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FOR IMMEDIATE RELEASE
Thursday, April 15, 2010
Arkansas Man Sentenced for Conspiring to Commit Murders of African-Americans
Plot Included Then-Presidential Candidate Barack Obama

WASHINGTON – The Justice Department announced that Paul Schlesselman was sentenced today on federal charges for conspiring to murder dozens of African-Americans, including then-Senator and presidential candidate Barack Obama, because of their race.

On Jan. 14, 2010, Schlesselman pleaded guilty to one count of conspiracy, one count of threatening to kill and inflict bodily harm upon a presidential candidate, and one count of possessing a firearm. Today, U.S. District Judge J. Daniel Breen sentenced Schlesselman to 10 years in prison and three years supervised release. 

Schlesselman of West Helena, Ark., admitted that he conspired to murder several people, with a focus on targeting African-Americans. He stated that beginning on or about Sept. 1, 2008, and continuing until Oct. 22, 2008, he conspired to transport firearms and ammunition in interstate commerce, steal firearms from a licensed firearm dealer and transport in interstate commerce a short-barreled shotgun, all for the purpose of committing murders, robberies and burglaries. Schlesselman acknowledged that he intended to culminate his racially-targeted killing spree by assassinating then-Senator Obama.

"Our nation has made great progress in advancing civil rights, but this unthinkable conspiracy is a reminder that hate-fueled violence continues to be a very real problem in so many communities," said Thomas E. Perez, Assistant Attorney General for the Civil Rights Division. "Tragedy was averted thanks to the capable work of the Crockett County Sheriff’s Department and their willingness to work with the ATF, the Secret Service and the FBI."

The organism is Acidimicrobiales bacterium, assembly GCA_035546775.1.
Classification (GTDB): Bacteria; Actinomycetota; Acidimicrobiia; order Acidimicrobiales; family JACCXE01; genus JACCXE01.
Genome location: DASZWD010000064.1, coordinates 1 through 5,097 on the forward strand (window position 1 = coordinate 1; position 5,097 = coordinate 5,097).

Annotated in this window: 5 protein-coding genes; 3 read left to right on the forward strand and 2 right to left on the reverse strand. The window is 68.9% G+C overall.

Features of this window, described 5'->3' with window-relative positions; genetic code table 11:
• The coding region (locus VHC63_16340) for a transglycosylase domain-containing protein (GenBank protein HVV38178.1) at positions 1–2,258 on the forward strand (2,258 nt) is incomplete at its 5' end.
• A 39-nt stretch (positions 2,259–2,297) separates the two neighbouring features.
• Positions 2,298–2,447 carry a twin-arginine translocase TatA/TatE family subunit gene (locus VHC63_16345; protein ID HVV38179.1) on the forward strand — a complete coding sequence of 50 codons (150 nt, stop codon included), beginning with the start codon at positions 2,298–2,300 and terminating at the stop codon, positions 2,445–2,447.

"Crimes committed against individuals because of their race will not be tolerated," said Lawrence J. Laurenzi, U.S. Attorney for the Western District of Tennessee. "I commend the work of the investigative agencies in thwarting what could have been a series of tragic events."

This case was investigated by the Bureau of Alcohol, Tobacco, Firearms and Explosives; the U.S. Secret Service, the Federal Bureau of Investigation; and the Crockett County Sheriff’s Office. The case was prosecuted by U.S. Attorney Larry Laurenzi, Assistant U.S. Attorney James Powell, and Civil Rights Division Trial Attorney Jonathan Skrmetti.

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